Hello, everybody. My name is Luis Fernandez Luque, and today we’re going to speak about social media and health communication crisis. First off all, we will review a little bit about social media, then what do we mean by crisis management, how we can detect and monitor those crisis, and then we will focus, in some case, of miscommunication. And we will speak also a little bit about how to communicate and educate, benefits, challenge and conclusion. All of this will be done from using a study case of a real-life crisis. First of all, we will start speaking about social media. As you already know, in this course social media has been widely used in the health domain.
Even health sources like the CDC has made guidelines on how to use social media for health communication– how to use YouTube, Linkedin, Facebook for health communication. We shouldn’t be so surprised when we take into consideration that already in the year 2007, the magazine, Time, said that the person of the year was you. Meaning that you are using social media and every day people, lay person, have become major celebrity right now. Why is this happening? As you can see in this slide, global social media is extremely popular all over the world. Most of the– the most popular social media platforms originated from the US, but you will see also some changes in Brazil. We have Egypt , Russia, ……
and mainland China. This is something all over the world. You will notice also that in Africa, there are not so many social media platforms, but the issue there is actually SMS and mobile phone have become the media channel, especially now that there’s so far. There are many definitions of social media applied to health. One of the first one was Medicine. 2.0. This is from a paper from Professor Gunter Aschenbach, which is already quite all the paper. But as you can see, social media and the health domain has managed– actually two that has managed to create implementation, to facilitate participation, openness and also collaboration. And you had that between patients, with patients, between patients and professionals, and all together.
Now, we will speak also a little bit about crisis management. First of all, what is a crisis? A crisis is a difficult or dangerous situation that needs attention. When there is something that we need to take care of, that can be a crisis. It has to be a difficult situation and hard to handle. And also it can be dangerous. It’s also a moment where we can do something to prevent it from getting worse or not. So if we don’t do something, we’ll have an issue. And a crises can be also something emotional. Those are the definitions from the online dictionary, Merriam Webster. There are many examples. You can have a global crises.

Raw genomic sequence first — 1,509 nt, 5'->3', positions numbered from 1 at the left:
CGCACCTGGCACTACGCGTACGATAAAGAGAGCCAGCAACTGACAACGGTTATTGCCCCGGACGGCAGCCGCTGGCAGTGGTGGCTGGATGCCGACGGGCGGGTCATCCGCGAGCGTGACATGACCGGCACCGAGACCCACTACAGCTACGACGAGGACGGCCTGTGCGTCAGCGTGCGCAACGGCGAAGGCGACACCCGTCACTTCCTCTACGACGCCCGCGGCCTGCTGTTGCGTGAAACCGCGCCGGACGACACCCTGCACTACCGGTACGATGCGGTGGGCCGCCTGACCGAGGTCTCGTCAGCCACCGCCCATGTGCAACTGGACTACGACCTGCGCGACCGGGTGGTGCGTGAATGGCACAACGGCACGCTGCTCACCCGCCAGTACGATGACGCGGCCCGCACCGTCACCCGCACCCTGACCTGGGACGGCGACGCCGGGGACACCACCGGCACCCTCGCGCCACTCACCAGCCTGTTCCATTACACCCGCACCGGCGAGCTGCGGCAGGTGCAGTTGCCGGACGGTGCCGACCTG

Like right now, the Ebola outbreak in West Africa is a global crisis, because there have been cases in the US and Spain. You may have a crisis in the health sector. For example in the health sector, it’s becoming very expensive to treat patients, so we can say that there is no way that we can continue with the development of the health domain since everything is becoming very expensive. That can be a crises in the health care sector. Or you may have also have a crisis in the pharma company. There is some bad news about a news drug or et cetera. And you can also face a personal crisis like a marriage melt down.
There are many theoretical frameworks about crisis management. Pretty much all those frameworks that you can see in the slide, they have three periods where you have to do differences. Before the crisis, you need to monitor to try to identify the crisis, to detect those signs that a crisis is emerging. And also you need to do many things to try to prevent and get ready for a crisis. For example, one of the issues the Ebola crisis West Africa was that the health care system was not prepared to encounter an outbreak. As a result, that rate came out of control.
Also it’s quite different during the crisis, because during the crisis you need to try to contain the crisis so it doesn’t spread more, like with a quarantine. And also to limit the damage that is done. From a communication point of view, when something bad has happened, you may have to start to communicate to try to dismiss the damaging reputation. Also once the crisis is over, you have to recover. You need to try to the regain the trust. And also you may have to reorganise the way your conversation is done. That’s something called, in the paper from Crandall, organisational learning.